Ligers, Camas, and Zonkies Oh My!

What’s that in the sky? It’s a bird! It’s a plane! No! It’s a swoose!?
The earth is inhabited by millions of species. From reptiles to felines, the variety of scales and shades of feathers is endless. However, does this abundance of diversity ever expire? The answer is no. The Earth has found yet another way to surprise it’s inhabitants. Species of different kinds are reproducing and creating hybrids unique to both parent species.
Hybrids do occur naturally. For example, the species mentioned before, a swoose, is the combination of a goose and a swan. Another pair of similar species that breed are polar and grizzly bears. The result is known as a grolar bear. Yet another example is the coywolf. This hybrid links back to a wolf and coyote mating. This particular phenomena is so frequent that all red wolves hold genetic information found in coyotes.
In the wild, continuous hybrid mating can be located around what is called a hybrid zone. Here two species capable of reproduction come into frequent contact. For example, two separate species of mussels occasionally mate in a specific region. If the species mate too often there is actually a possibility that the two species may join into one. However, if the species mate with such rarity that their genes become solidary the bridge between them may be completely broken off. In turn the event of their hybridization would be eliminated.
Regardless of these masterpieces made in nature, hybrids can be rooted back to man. Humans have experimented with different species in order to create the “perfect organism.” The goal of this testing is to birth an organism that is made for a specific purpose. One such organism would be a cama. This creature is produced by mating a dromedary camel with a llama. Through this the cama receives the strength and size of a camel but ignores their stubborn behavior. Instead, the cama picks up the calmer characteristics of the llama. Also, the llama passes down it’s soft coat that can be shaved off the animal and sold for profit. Thus it is more beneficial for one to own a cama as opposed to a llama or dromedary camel.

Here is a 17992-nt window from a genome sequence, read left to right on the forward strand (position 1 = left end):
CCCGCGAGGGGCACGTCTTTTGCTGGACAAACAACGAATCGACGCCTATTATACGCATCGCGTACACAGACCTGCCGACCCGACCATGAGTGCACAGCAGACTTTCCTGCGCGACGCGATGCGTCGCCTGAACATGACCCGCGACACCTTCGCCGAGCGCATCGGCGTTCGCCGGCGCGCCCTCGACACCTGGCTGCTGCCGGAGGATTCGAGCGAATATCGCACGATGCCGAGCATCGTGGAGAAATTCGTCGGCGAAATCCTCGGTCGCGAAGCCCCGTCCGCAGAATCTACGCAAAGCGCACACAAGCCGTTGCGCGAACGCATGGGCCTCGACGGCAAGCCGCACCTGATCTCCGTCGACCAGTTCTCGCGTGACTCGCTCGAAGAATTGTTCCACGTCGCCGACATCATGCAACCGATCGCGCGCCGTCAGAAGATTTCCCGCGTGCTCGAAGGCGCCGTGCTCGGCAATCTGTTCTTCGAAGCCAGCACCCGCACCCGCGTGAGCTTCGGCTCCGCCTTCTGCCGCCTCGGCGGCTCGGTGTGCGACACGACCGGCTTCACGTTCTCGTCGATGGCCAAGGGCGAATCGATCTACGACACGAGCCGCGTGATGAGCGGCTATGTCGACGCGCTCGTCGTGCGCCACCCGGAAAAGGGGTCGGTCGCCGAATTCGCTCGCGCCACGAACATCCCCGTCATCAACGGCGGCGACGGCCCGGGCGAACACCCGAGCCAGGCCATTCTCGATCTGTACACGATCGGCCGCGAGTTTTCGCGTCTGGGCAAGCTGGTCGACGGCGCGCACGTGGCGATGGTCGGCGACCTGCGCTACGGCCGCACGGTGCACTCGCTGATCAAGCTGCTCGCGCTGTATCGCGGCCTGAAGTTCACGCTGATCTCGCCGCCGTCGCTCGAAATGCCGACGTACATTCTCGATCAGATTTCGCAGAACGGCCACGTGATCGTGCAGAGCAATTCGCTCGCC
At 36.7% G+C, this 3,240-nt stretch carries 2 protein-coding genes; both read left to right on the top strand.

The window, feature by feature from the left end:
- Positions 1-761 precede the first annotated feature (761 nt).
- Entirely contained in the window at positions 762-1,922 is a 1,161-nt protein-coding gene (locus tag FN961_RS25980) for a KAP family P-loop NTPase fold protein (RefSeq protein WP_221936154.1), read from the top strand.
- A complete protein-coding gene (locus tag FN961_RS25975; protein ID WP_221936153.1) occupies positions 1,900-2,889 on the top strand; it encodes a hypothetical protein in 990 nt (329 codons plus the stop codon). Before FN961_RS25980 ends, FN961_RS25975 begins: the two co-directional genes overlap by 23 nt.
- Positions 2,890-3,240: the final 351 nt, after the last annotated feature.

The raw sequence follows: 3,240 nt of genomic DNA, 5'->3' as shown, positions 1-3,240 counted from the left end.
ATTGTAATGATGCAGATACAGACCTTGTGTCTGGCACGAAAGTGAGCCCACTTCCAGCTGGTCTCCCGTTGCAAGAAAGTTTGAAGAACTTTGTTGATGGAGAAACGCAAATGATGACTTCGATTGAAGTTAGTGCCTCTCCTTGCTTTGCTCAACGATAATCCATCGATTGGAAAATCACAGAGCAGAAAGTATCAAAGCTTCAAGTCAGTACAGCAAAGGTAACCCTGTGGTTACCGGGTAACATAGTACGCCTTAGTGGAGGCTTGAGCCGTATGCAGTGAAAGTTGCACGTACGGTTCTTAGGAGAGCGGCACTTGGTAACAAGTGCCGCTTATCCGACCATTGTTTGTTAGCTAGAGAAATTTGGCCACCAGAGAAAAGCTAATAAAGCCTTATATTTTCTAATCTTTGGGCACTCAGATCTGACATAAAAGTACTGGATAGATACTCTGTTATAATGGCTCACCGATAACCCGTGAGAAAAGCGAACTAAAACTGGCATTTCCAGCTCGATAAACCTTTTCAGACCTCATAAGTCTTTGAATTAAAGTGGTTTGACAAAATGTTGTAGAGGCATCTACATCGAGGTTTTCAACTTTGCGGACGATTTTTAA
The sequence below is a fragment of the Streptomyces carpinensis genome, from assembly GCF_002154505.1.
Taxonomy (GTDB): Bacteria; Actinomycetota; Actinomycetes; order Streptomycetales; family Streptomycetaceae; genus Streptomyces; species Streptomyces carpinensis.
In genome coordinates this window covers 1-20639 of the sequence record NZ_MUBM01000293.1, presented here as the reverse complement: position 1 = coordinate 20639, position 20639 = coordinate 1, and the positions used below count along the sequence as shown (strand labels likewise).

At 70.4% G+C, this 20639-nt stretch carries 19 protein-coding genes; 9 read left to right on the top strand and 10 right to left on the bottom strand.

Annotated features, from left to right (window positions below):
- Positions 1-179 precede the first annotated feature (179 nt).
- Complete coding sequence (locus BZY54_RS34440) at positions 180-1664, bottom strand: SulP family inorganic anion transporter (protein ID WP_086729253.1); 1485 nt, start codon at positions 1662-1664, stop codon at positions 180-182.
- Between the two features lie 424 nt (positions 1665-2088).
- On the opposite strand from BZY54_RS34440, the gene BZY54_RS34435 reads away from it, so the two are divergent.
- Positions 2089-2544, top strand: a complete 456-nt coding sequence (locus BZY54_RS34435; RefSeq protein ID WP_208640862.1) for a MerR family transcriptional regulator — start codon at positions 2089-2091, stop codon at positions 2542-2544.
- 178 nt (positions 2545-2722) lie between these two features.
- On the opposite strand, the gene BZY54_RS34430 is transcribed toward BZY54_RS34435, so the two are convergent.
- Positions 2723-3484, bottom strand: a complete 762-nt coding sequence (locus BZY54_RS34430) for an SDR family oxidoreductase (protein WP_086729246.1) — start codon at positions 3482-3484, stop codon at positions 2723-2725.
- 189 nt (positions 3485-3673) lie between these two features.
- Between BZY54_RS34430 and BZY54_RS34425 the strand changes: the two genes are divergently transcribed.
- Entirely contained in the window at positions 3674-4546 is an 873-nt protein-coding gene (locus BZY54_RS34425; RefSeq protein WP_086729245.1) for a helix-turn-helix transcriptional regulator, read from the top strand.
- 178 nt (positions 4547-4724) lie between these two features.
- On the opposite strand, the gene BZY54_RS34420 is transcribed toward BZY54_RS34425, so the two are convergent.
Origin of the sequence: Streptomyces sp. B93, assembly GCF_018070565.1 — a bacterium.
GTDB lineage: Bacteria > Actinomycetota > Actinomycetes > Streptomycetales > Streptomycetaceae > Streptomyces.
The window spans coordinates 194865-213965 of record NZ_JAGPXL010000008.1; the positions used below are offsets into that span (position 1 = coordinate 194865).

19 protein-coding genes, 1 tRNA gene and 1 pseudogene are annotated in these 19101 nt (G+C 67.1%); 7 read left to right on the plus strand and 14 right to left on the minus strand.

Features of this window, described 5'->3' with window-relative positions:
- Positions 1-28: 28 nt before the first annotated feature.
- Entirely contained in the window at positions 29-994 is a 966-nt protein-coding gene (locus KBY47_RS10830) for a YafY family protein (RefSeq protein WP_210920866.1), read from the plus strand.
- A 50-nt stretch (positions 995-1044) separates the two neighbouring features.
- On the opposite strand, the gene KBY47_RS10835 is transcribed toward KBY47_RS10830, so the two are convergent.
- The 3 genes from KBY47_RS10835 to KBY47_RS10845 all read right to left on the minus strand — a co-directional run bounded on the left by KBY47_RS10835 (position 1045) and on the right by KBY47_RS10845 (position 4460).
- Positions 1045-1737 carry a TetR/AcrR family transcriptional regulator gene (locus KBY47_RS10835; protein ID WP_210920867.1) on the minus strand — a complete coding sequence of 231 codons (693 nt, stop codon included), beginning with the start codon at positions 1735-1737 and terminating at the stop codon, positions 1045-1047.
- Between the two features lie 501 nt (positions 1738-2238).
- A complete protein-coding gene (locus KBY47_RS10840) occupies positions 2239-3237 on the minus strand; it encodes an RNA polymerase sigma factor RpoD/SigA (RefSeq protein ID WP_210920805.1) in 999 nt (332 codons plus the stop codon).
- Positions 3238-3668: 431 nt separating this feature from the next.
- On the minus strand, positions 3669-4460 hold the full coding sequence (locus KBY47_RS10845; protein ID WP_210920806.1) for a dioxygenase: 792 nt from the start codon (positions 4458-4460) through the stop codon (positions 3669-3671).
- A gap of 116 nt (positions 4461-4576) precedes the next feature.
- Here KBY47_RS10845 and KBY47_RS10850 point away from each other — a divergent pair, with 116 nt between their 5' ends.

On the other hand some species seem to lack purpose. As mentioned in the movie, Napoleon Dynamite, ligers are thought of as make believe entities. However, scientists have made this fantasy into a reality. Zoos will often bring up a male lion and a female tiger from a young age to familiarize the two individuals. At the time of breeding they are thus comfortable and reproduce to create a liger, also known as a tigon. People from all over come to see this rarity. Such an attraction brings in profit however, the experimental animal has little other purpose.
Despite naturally and scientifically occurring hybrids, many of these diverse animals lack fitness. Fitness is the ability of an organism to survive and reproduce. The hybrids that are birthed are subject to reduced hybrid fertility, reduced hybrid viability, and hybrid breakdown. Reduced hybrid fertility results in sterile offspring. Thus these hybrids cannot mate and prevent the production of more hybrids. Reduced hybrid viability is the decrease of an organism’s ability to survive. For example, a swoose may not survive to adulthood because of it’s genes not accommodating to it’s environment as well as a goose’s or swan’s would. The final aspect that hurts the chances of hybridization is hybrid breakdown. This is most common in plants. Regardless of whether the hybrid is in the fauna or flora family the organism and their offspring will get weaker with every generation. Eventually they will die off due to their feeble genes. All of these aspects affect the chance that hybrids have in becoming common occurrences.
Despite their mystical auras and odd appearances, hybrids are realistic entities. Not only can scientists assist the creation of these organisms, hybrids can actually come about on their own. When considering the earth and all the organisms that inhabit it, remember that the possibilities are endless.

LigerSwooseZonkey

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